This is Viewpoints for Thursday, June 5, 2014

June 5, 2014 


People are sick and tired of the gridlock in Washington D.C. and the uncompromising position of politicians. Yet they are ready to send the same people back to Washington and expect things to change. Is that insane or what?

-- William D. Carter


Ending white guilt

Walter Williams did an excellent job in his May 29 article by providing an enlightening definition of white privilege and the motivation behind it. He used an example of an 8-year girl who was asked to explain and said, “white privilege is something that white people have, meaning they have an advantage in a lot of things, they can get jobs more easily.” This is the doctrine that was expressed at the 15th annual White Privilege Conference. The example he used raises several questions. Could the reason be that the applicant did not get the job because he was a high school dropout or had poor communication skills? Was he inappropriately dressed or have a defiant demeanor?

To the advocates of white privilege, these factors were not essential. They contend the real reason the applicant did not get the job was because there is a vast white conspiracy to prevent qualified blacks from obtaining jobs. This is the core of the white privilege doctrine.

Another aspect of white privilege is that whites have to acknowledge they foster deeply embedded racist thoughts, notions and actions. They have to choose every day to do anti-racist work and to think in an anti-racist way. White privilege activists claim race is driving almost everything that’s happening in the country.

What I find to be truly amazing is the proponents of white privilege and their followers disregard the fact that we have a black president as irrelevant. They claim this has not changed anything. They contend that President Obama works for the masters of the system of white privilege. Only the truly delusional could believe that he is a tool of a white society. Or do the advocates have an underlying motive? I believe these race-merchants do not want to acknowledge the gains made by blacks who got where they are by obtaining an education and working hard. They do not want to acknowledge that there are people of color who are governors and senators. Or that one of them could be the Republican presidential candidate in 2016. Acknowledging these facts would undermine their message of white guilt. Why do they not identify these successful individuals as role models? Is it because they believe they are too white?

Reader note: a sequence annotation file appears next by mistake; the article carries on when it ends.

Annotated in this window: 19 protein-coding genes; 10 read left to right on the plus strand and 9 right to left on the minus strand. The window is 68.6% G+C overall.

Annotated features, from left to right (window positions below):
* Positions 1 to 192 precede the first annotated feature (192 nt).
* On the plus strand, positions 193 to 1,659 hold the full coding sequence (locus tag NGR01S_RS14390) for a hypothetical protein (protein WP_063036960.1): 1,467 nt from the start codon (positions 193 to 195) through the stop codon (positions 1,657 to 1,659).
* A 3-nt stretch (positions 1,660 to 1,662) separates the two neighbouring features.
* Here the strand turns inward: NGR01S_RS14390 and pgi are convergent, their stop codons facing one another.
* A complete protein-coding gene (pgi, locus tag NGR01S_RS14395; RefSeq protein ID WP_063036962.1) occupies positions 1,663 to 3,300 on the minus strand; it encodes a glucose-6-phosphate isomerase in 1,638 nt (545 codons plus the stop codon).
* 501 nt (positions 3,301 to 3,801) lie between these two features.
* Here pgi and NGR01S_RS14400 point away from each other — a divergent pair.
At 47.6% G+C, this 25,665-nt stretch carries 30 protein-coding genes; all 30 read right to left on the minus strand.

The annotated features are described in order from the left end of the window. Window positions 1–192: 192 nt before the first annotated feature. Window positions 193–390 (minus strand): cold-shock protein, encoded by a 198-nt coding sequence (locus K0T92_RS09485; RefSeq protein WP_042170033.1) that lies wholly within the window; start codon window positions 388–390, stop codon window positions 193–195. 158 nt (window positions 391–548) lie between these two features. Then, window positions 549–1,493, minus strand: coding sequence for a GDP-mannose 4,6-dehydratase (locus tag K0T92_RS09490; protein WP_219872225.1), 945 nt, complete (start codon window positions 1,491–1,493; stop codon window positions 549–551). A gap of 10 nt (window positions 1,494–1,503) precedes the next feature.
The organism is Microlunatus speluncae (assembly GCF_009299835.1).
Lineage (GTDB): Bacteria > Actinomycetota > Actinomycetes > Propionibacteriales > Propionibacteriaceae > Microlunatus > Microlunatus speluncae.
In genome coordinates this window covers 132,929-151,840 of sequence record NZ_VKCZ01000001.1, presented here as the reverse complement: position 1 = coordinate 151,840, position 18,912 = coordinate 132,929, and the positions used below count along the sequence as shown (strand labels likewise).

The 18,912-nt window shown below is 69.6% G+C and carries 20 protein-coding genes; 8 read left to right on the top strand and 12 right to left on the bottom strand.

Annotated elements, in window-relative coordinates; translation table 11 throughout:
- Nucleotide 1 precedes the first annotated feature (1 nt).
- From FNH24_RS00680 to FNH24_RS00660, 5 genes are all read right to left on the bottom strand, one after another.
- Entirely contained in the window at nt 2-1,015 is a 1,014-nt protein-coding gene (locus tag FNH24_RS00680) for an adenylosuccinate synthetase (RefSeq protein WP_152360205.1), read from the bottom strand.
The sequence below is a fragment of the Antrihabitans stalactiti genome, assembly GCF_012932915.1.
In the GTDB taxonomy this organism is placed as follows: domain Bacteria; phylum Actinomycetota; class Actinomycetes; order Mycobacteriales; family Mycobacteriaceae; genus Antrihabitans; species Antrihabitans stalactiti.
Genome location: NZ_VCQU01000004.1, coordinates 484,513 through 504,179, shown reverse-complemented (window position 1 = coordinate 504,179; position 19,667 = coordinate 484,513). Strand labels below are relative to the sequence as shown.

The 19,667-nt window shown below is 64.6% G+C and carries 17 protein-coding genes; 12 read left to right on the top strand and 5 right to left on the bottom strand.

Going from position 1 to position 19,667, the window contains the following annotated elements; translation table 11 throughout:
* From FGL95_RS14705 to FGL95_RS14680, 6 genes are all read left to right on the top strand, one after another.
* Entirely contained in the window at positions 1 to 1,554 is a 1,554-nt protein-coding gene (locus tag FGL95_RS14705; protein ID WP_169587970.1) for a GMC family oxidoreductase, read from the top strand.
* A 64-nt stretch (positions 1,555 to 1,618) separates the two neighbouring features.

I believe the proponents of white privilege are using there doctrine of blame as an excuse to disregard the real problems in the world as specified by both Williams and Thomas Sowell in numerous articles. A 50 percent high school graduation rate. A 30 percent college dropout rate. A 50 percent illegitimate birth rate. Almost 70 percent of black families headed by a single female parent. Many single mothers have children by different men. A 70 percent black-on-black crime rate. A 90 percent black-on-black murder rate. The proponents of white privilege do not address these facts. They only provide excuses for nonachievement.

I think the proponents of white privilege are trying to conceal their lack of courage and leadership to resolve obvious problems. They will not admit that many of the social engineering initiatives they championed have caused many of today’s problems. I think the only individuals who will be left behind are those who do not take advantage of the numerous opportunities that are available.

At the end of his article, Williams claims this is just another attempt by some elitist to play the white guilt game. And he hopes that whites will stop feeling guilty for something that is not their fault and stop acting like fools. People do not push such demeaning causes without a reason.

-- Jim Costello


Donated books

After reading Dr. Miguel Faria’s letter on May 29 and then reading an editorial in The New York Times on May 28 titled “As Congress Sleeps, More People Die,” I wonder whether he only watches Fox News and only reads the Wall Street Journal. Faria doesn’t know that 280 of us are shot each day, plus 11,000 deaths from guns yearly and an additional 19,000 suicides annually.